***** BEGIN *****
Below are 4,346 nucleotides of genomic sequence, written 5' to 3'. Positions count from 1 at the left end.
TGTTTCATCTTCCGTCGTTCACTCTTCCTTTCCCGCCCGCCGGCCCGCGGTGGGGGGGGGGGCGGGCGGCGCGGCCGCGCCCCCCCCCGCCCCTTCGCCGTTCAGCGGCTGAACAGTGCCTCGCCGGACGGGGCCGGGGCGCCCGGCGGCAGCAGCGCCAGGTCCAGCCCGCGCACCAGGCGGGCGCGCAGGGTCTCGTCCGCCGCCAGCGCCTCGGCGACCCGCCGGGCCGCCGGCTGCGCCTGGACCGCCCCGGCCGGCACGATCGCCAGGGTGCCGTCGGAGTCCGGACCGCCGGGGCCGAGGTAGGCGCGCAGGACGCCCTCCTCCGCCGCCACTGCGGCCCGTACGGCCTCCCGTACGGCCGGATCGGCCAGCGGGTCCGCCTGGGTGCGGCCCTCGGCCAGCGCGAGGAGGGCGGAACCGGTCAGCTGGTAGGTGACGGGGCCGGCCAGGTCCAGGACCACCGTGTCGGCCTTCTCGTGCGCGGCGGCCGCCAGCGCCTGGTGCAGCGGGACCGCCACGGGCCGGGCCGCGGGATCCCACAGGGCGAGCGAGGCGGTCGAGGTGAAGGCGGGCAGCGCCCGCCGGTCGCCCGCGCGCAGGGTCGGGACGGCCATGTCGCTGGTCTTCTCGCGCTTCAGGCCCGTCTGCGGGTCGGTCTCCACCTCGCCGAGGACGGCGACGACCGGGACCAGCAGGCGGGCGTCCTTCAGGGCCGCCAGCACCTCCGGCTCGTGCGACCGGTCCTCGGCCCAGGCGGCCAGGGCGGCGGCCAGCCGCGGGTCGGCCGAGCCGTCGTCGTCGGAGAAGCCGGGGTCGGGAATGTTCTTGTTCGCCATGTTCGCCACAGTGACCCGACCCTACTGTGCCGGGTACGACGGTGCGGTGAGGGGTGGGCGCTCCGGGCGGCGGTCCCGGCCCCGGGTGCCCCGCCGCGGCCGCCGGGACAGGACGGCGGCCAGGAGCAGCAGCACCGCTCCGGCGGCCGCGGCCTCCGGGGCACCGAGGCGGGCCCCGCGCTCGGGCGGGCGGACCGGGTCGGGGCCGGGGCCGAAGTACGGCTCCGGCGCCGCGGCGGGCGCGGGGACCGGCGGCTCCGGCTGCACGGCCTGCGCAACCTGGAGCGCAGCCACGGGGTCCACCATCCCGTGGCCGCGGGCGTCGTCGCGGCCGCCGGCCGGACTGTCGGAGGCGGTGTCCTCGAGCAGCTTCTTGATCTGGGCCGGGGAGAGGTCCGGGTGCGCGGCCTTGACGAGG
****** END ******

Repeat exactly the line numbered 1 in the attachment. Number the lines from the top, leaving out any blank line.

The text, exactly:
Below are 4,346 nucleotides of genomic sequence, written 5' to 3'. Positions count from 1 at the left end.